Top Syria rebel commander killed in battle

December 16, 2012 - 3:35:05 am

BEIRUT: A top rebel commander in the northern Syrian province of Aleppo was killed in a major battle for a military academy yesterday, his brigade said.

“It is with pride that Liwa Al Tawhid (brigade) announces the death in combat of the hero martyr, Colonel Yusef Al Jader (Abu Furat),” the brigade said on its Facebook page.

Abu Furat was killed during battles pitting troops against rebels trying to “liberate” a major military academy at Muslimiyeh, just north of the embattled city of Aleppo.

Abu Furat once headed a tank brigade in the Syrian army, but defected to join the rebels after putting his wife and children in a safe area of the war-torn country.

After joining Liwa Al Tawhid, a rebel brigade linked to the Muslim Brotherhood, Abu Furat became commander of military operations in Aleppo.

He frequently fought on the front lines of key battlegrounds such as Salaheddin and Seif Al Dawla, in the city of Aleppo.

Sharp-witted and friendly, Abu Furat was loved by his supporters.

“I propose that the Infantry Academy be renamed ‘Martyr Abu Furat School’,” one person wrote in a commentary posted on Liwa Al Tawhid’s Facebook page.

Abu Furat welcomed and provided cover to several news teams covering Syria’s conflict in Aleppo.

Meanwhile, Syrian forces assaulted rebel areas southwest of Damascus and insurgents captured large parts of a military school in the north as the nation’s conflict entered its 22nd month yesterday, activists said.

Syrian warplanes bombarded the town of Moadamiyat Al Sham, southwest of Damascus, while the army deployed reinforcements and attempted to storm the rebel-held nearly town of Daraya, the Syrian Observatory for Human Rights said.

In Daraya, rebels held out against fierce army attempts to break in on several fronts, the Britain-based Observatory said.

“This is the 28th day the criminal (President Bashar Al) Assad’s forces have attempted to break into the town,” read a statement from activists in Daraya.

Troops tried to storm the town from several directions, but the Daraya Martyrs battalion, a unit of the mainstream rebel Free Syrian Army, has kept them at bay, the activists said.

Daraya “remains isolated from the outside world due to a communications and power cut for the past 37 days. With ongoing fuel cuts, there is an urgent need for supplies to be restored as winter sets in,” they said.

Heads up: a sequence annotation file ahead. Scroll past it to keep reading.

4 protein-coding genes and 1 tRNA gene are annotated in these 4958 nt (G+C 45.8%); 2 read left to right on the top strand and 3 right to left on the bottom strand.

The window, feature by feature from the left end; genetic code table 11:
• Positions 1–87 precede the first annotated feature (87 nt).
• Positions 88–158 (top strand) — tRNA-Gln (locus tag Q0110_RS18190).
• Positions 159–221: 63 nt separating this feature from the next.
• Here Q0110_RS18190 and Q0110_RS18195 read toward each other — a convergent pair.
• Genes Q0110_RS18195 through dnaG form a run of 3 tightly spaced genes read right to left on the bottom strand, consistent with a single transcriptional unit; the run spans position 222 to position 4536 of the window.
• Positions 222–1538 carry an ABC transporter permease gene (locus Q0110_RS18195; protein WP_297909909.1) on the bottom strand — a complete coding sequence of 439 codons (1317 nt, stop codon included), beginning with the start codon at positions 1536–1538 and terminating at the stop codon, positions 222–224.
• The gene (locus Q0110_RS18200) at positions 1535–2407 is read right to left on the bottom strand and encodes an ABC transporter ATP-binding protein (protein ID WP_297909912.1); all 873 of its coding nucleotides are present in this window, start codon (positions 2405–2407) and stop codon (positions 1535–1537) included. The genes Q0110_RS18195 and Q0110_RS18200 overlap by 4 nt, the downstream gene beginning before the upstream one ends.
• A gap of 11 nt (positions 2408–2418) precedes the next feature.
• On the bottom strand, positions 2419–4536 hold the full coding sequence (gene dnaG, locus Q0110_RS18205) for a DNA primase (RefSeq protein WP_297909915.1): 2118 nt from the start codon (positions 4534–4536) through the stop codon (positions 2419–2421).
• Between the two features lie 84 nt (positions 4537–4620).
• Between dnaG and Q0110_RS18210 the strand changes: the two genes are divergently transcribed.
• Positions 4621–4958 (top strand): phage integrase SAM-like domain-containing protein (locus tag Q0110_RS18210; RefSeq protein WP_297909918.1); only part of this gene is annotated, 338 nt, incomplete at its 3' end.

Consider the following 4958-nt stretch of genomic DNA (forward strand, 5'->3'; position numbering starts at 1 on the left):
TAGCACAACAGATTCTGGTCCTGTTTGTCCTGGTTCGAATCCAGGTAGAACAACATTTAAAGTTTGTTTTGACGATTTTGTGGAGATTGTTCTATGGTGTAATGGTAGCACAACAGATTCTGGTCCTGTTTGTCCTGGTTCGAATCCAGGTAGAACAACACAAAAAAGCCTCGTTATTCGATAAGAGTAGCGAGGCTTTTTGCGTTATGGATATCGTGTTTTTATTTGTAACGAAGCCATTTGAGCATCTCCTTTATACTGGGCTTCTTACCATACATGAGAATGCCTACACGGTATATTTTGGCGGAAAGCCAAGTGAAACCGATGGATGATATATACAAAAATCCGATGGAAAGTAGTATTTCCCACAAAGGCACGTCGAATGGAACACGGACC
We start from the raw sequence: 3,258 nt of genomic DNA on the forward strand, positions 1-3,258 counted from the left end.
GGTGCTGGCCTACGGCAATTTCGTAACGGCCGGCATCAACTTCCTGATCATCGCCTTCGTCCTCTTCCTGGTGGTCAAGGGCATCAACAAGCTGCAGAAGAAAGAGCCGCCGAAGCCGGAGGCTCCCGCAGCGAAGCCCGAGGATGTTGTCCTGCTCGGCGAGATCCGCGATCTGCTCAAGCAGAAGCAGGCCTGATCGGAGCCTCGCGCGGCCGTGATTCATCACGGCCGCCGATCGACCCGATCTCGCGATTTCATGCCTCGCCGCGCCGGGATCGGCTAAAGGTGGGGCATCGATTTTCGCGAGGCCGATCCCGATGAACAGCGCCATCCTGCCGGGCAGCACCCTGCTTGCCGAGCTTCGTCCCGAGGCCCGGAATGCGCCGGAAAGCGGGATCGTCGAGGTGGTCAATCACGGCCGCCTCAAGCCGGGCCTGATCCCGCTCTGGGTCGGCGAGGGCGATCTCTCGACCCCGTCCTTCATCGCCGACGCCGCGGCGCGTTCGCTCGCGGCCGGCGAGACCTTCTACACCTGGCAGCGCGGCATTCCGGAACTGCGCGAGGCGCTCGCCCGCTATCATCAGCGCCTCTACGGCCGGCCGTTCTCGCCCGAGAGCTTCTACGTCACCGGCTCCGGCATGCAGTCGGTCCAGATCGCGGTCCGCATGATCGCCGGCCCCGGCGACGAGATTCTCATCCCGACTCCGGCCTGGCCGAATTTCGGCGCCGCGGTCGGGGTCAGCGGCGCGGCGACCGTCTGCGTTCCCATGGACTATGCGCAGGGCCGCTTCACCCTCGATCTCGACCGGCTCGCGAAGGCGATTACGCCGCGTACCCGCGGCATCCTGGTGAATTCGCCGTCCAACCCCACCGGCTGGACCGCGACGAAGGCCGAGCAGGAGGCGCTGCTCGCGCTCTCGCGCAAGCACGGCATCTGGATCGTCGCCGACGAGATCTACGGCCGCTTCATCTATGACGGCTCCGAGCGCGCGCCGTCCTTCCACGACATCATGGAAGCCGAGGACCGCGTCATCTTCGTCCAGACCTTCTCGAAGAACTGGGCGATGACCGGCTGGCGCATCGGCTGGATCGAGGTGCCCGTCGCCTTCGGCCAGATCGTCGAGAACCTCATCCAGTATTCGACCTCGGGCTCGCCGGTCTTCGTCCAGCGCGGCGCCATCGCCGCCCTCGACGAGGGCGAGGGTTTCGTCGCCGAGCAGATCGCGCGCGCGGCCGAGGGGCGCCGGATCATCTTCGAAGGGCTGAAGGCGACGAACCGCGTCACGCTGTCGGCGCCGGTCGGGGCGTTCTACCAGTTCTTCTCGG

Clashes also erupted in the Palestinian camp of Yarmuk in the south of the capital between rebels and troops backed by pro-regime Palestinian fighters, the Observatory reported.

The outskirts of Damascus have been at the heart of fighting this month as the regime launches operations to reclaim territory within eight kilometres (five miles) of the city. In northern Damascus, the army foiled an attempted car bomb attack, state television said. 

“Army forces deactivated a car bomb laden with 1,000kg of explosives in Barzeh,” the broadcaster said.

Meanwhile, Foreign Minister Walid Muallem told a top UN official in Damascus yesterday that Western sanctions are causing the population to suffer.

The United Nations “must intervene to ensure (US and EU sanctions) are lifted,” Muallem said, according to state news agency Sana.

US and EU sanctions “are responsible for the suffering of Syrian citizens,” Muallem added.

In her meeting with Muallem, Under Secretary General for Humanitarian Affairs Valerie Amos said the UN “will continue to provide humanitarian assistance in coordination with the Syrian government,” Sana said.

Amos was in Damascus for a brief visit on Saturday, the agency said.

During the meeting, Muallem also called on the United Nations to “contribute its efforts to rebuild infrastructure and hospitals that were destroyed by armed terrorist groups,” a reference to anti-regime rebels.

Almost two years into the outbreak of an uprising that morphed into a bloody conflict, hundreds of thousands of Syrians are suffering from a lack of food, shelter and medical assistance. Hundreds of thousands more have fled.

Because of the raging violence, the United Nations decided in early December to pull out “non-essential” staff from the strife-torn country, a spokesman said.

The rebels came close to scoring a significant victory in the northern province of Aleppo—a fierce battleground for several months—as they captured large parts of an infantry academy in Muslimiyeh, north of the embattled city of Aleppo, said Rami Abdel Rahman, head of the Observatory.

“Only four or five buildings of the school complex remain in army hands, and the rebels have them besieged,” he said.

“This is one of the most important military academies in all of Syria. The rebels are besieging and shelling troops there, mirroring the army’s tactics in their bid to control the complex.” 

The Observatory, citing preliminary reports, said 35 people were killed in violence across Syria yesterday. At least 10 of them — civilians — were killed when warplanes bombarded the rebel-held town of Rastan in the central province of Homs, it said.

A total of more than 43,000 people have been killed since the uprising against Assad’s rule erupted in March 2011, according to the Observatory.

Agencies

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